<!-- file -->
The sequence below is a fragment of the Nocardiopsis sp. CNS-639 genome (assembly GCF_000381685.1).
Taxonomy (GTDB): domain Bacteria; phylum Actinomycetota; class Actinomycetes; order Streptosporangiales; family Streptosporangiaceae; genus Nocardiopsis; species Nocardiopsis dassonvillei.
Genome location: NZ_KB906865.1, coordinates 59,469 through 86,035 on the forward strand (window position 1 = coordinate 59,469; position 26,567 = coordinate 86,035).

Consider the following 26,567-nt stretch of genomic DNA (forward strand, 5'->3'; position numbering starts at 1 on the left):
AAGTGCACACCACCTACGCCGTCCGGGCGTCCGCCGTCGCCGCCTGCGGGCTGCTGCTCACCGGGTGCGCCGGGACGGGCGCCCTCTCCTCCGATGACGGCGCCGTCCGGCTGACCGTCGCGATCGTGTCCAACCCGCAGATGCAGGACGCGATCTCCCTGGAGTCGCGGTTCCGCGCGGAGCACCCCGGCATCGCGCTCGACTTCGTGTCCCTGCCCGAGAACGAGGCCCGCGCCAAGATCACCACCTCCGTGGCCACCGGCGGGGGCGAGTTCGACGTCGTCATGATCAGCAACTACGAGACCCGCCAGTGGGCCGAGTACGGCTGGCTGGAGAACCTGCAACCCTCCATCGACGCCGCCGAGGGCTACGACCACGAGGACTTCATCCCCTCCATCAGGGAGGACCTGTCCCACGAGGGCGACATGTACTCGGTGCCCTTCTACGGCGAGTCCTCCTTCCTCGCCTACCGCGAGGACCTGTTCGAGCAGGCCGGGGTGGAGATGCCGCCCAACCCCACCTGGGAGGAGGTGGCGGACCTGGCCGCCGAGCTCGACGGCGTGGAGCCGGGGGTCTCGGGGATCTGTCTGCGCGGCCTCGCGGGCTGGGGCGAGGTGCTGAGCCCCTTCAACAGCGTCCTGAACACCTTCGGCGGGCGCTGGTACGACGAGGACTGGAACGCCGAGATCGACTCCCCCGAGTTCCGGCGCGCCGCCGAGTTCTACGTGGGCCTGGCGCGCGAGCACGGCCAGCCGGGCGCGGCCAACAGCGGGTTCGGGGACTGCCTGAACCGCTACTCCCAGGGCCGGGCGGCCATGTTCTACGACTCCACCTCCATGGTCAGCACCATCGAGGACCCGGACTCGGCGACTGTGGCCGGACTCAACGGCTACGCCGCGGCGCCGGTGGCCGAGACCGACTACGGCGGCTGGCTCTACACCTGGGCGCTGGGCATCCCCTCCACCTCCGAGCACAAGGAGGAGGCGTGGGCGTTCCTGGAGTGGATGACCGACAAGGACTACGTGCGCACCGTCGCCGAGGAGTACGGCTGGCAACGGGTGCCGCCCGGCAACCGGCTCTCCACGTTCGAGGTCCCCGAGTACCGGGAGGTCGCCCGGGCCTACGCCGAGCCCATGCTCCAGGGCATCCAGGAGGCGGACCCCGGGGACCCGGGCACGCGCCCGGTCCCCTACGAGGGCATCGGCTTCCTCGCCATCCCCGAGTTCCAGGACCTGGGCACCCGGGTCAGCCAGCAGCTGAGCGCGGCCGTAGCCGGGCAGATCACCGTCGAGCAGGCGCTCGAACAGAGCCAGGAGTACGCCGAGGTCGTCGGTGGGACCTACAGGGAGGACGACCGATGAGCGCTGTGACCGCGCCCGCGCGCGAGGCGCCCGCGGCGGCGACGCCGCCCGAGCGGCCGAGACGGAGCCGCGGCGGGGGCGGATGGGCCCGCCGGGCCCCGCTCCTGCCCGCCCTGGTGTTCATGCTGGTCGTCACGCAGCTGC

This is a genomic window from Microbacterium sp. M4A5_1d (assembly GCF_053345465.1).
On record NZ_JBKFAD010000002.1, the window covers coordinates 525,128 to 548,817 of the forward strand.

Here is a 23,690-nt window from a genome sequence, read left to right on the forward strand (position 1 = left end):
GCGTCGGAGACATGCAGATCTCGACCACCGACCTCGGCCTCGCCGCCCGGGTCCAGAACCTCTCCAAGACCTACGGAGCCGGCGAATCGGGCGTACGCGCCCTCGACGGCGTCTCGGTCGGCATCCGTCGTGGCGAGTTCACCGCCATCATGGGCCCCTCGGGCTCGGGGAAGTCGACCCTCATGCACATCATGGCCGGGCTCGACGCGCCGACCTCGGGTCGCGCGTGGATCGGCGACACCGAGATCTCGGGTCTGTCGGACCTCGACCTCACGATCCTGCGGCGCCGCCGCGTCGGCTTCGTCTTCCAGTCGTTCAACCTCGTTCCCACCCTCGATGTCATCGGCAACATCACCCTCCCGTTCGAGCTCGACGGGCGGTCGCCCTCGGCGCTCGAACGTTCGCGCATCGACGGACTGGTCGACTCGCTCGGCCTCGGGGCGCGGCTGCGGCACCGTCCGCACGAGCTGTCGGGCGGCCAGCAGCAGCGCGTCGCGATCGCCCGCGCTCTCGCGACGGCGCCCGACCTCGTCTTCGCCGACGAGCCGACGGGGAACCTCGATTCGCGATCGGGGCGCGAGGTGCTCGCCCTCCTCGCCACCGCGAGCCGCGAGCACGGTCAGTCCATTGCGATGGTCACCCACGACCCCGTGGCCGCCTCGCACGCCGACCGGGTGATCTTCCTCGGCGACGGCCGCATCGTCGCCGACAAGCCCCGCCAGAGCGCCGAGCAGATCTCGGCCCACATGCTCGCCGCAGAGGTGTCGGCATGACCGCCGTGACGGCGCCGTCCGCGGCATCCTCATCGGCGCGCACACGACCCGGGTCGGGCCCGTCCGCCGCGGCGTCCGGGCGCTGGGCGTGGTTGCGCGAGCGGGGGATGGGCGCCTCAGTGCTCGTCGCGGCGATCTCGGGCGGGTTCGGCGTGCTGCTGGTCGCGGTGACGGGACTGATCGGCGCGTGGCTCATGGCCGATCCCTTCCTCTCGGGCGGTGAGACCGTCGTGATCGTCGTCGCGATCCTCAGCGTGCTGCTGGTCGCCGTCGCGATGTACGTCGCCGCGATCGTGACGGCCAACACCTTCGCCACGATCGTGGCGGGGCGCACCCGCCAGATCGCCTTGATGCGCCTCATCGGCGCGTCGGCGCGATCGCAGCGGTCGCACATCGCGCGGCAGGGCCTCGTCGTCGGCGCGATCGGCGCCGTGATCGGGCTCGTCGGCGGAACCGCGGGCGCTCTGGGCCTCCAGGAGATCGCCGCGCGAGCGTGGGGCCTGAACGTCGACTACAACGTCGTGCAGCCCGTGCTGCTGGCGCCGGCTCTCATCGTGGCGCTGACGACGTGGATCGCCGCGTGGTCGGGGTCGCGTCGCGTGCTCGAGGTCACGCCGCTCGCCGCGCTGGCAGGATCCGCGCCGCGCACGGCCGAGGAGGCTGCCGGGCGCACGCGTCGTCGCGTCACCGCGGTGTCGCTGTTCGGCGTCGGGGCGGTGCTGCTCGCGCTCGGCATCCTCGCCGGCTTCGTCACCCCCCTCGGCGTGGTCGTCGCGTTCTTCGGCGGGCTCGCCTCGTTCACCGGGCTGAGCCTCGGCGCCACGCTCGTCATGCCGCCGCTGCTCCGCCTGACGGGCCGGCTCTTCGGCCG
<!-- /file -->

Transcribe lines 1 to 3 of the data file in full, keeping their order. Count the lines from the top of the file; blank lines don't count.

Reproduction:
The sequence below is a fragment of the Nocardiopsis sp. CNS-639 genome (assembly GCF_000381685.1).
Taxonomy (GTDB): domain Bacteria; phylum Actinomycetota; class Actinomycetes; order Streptosporangiales; family Streptosporangiaceae; genus Nocardiopsis; species Nocardiopsis dassonvillei.
Genome location: NZ_KB906865.1, coordinates 59,469 through 86,035 on the forward strand (window position 1 = coordinate 59,469; position 26,567 = coordinate 86,035).